Hugo Richardson was keen to pursue a career in wildlife conservation and enrolled on a Masters in wild animal health. Locum work helped to support him during his studies, and he found that this style of working suited him while he waited for that elusive conservation project
Statistics from Altmetric.com
HAVING graduated from Bristol in 2007, my professional life began in a busy four-vet mixed practice in Taunton, Somerset. After 18 months, I was keen to pursue a career in wildlife conservation, and applied for the Masters programme in Wild Animal Health the Royal Veterinary College and the Institute of Zoology. Embarking on the course meant that I was lucky enough to be able to move back home with my parents in London.
During the Masters, I started doing the occasional weekend and evening locum job to pay my way. Towards the end of the course, I realised that I enjoyed this style of working, and so instead of going back into general practice – while waiting for that elusive wildlife job to appear – I became a full-time locum.
Why become a full-time locum, I hear you say. Well, if you are happy with your job, have a great boss, plenty of holiday and great pay, then there is no need to consider being a locum. If, on the other hand, you are happy taking sole charge, but hate being able to take only 25 days' holiday a year, feel that you want to be paid appropriately, have a huge student loan to pay off, and have developed some expensive hobbies along the way, then being a locum could be for you.⇓
Who can become a locum?
Anybody with a veterinary degree, from day 1 after qualifying, to someone with 50 years' experience, can do locum work. However, most employers will want you to have at least two years' experience, and to know that you are competent with the majority of general practice procedures. I would suggest this to mean having worked for a couple of years in a reasonably busy small animal practice, covering a range of medical and surgical cases. Having your professional development phase signed off is a good start, but I would recommend a bit more than that as being necessary. Being competent at bitch spays and the occasional rabbit spay is a must, and having a reasonably good knowledge of most of the medicines on the pharmacy shelf is also useful.
The biggest advantage to being a locum is that you are working for yourself. Being self-employed means there is no boss to suddenly demand that you work that extra weekend shift last thing on a Friday, and no need to desperately try swapping shifts on your rota months ahead of a friend's party. As a locum, if you want a holiday . . . take it, for as long or as short as you like.
You also get to work up cases as you see fit. Most practices are happy to order in any medications that the locum likes to use, and are keen to see how they do things, whether or not this is different from the way they are used to doing it – offering a chance for some mutual learning. Oh, and the pay is better – much better.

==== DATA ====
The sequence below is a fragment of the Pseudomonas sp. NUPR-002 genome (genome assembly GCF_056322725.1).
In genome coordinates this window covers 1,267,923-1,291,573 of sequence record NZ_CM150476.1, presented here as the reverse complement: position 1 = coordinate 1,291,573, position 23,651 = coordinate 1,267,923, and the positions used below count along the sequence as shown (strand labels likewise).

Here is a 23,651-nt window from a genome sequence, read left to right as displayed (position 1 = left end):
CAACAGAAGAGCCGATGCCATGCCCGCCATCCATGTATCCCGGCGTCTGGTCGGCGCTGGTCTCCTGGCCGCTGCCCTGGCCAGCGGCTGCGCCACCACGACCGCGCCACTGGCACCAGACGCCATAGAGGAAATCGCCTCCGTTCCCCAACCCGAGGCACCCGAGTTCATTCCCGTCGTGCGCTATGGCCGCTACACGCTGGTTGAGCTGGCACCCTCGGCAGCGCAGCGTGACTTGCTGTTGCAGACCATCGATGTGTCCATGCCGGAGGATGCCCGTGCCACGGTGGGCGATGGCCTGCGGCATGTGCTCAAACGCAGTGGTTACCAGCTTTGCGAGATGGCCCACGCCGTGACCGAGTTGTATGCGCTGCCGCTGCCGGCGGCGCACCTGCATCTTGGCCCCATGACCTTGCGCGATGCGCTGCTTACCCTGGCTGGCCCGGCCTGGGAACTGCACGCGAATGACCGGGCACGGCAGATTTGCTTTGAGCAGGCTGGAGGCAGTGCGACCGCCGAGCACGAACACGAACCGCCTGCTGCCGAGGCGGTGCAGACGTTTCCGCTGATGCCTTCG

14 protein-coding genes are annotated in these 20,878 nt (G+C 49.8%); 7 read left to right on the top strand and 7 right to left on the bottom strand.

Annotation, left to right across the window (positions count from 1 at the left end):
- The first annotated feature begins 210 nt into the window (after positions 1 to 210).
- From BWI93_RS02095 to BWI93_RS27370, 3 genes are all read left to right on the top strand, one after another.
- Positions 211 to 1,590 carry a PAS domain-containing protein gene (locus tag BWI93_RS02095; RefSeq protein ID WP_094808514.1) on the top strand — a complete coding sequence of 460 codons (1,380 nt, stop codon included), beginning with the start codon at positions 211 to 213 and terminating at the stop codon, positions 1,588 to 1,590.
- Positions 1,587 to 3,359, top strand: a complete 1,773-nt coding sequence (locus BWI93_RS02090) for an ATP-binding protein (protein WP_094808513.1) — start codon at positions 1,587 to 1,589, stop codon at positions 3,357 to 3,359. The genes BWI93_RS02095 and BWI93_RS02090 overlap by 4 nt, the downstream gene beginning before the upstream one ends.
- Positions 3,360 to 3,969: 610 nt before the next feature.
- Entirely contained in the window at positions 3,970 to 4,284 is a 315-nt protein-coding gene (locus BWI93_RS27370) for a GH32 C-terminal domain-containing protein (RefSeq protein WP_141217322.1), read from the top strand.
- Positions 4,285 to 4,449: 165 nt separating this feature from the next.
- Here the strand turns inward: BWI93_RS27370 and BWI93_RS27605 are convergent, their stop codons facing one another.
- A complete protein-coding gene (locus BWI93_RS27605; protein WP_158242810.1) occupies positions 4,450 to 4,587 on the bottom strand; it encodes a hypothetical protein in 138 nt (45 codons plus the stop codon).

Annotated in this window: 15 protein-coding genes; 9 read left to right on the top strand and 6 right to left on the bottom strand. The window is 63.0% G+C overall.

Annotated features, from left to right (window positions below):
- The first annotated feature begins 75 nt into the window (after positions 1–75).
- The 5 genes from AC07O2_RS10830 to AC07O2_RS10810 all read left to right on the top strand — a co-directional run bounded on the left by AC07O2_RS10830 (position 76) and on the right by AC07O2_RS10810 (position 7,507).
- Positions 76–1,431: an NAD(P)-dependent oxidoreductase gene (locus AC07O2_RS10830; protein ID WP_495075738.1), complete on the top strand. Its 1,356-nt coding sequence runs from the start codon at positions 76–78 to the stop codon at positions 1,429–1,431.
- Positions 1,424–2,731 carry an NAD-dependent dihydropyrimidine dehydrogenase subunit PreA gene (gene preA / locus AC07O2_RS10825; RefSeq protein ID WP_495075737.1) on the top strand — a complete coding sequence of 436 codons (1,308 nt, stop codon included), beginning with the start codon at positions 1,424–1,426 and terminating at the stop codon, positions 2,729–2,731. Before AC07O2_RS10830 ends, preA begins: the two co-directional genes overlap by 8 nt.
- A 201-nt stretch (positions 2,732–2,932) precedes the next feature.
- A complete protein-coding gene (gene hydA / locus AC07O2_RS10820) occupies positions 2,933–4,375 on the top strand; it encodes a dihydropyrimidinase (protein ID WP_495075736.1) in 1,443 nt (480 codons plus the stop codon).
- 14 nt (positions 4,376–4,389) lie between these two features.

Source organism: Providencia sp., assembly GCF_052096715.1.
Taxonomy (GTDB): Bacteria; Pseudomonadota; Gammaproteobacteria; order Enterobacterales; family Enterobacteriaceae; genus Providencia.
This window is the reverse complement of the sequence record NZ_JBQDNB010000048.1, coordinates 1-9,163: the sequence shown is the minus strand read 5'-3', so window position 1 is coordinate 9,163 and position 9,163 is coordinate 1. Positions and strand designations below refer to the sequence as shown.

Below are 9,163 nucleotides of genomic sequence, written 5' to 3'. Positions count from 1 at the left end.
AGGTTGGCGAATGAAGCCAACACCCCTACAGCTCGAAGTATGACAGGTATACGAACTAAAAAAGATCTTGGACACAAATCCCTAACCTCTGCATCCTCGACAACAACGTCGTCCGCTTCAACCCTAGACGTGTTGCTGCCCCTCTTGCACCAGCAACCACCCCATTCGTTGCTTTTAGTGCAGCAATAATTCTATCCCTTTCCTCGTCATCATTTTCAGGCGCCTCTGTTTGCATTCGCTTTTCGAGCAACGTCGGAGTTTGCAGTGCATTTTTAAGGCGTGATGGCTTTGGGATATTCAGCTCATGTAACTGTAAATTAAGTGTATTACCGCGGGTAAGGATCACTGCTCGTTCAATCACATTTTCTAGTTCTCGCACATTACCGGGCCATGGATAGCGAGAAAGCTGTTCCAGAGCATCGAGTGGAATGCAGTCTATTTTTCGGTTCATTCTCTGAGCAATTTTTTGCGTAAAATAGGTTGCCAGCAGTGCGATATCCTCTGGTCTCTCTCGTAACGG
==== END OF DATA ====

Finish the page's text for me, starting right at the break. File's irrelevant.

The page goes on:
■ Working on your own means that there is no-one else to ask in an emergency.
■ Being self-employed means that you have to go out and actively look for work, either using an agency or by sending your CV to practices.
■ You may have days or weeks where you don't have any work booked. People can and do ring up at the last minute to cancel work (but they also ring up last minute to see if you can work).
■ You may have to travel away from where you live for days at a time.
■ You will need to get an accountant, or become good at filling in tax returns, to avoid a tricky conversation with HM Revenue and Customs (HMRC).
How to go about it
First, you need to decide whether to arrange things yourself or to register with a locum agency. Agencies manage your accounts and invoices, for which they charge a fee. Personally, I feel that if I've earned the money then I want to spend it, but some prefer having an agency to manage their accounts. I would suggest signing up with an agency initially. As time goes on, more and more of your jobs come by word of mouth, but I reckon this takes about six months or so.
Being self-employed means that you have to manage your own tax and accounting. I would recommend using an accountant for the first couple of years; the UK has a notoriously convoluted and complex tax system, which changes all the time, and nobody needs the hassle of being on the wrong side of HMRC because they filled in a form incorrectly.
As a locum, you need access to some good books, as you will often be on your own. The BSAVA's manuals are particularly useful, and of these I would recommend ‘Canine and Feline Emergency and Critical Care’ and ‘Canine and Feline Anaesthesia and Analgesia’. Also, Theresa Fossum's ‘Small Animal Surgery Textbook’ (also known to me as ‘the bible’) is a text no locum should be without. Other than that, Google is a good resource, and one through which you can often get access to journals online; although you need to weed out the crazy articles.
Finally, as a locum I always get asked, ‘But what about those dreadful cases of gastric dilation-volvulus’? Rest assured, most cases that come through the door are not emergencies; probably as much as 98 per cent of what you see will be routine – vomiting dogs, cat bite abscesses, and so on. However, you have to be prepared to manage a road traffic accident or crashing dog/cat. If you follow basic principles you won't go far wrong. If, however, you do get a GDV to deal with, take a deep breath and reach for ‘the bible’.
If you wish to reuse any or all of this article please use the link below which will take you to the Copyright Clearance Center’s RightsLink service. You will be able to get a quick price and instant permission to reuse the content in many different ways.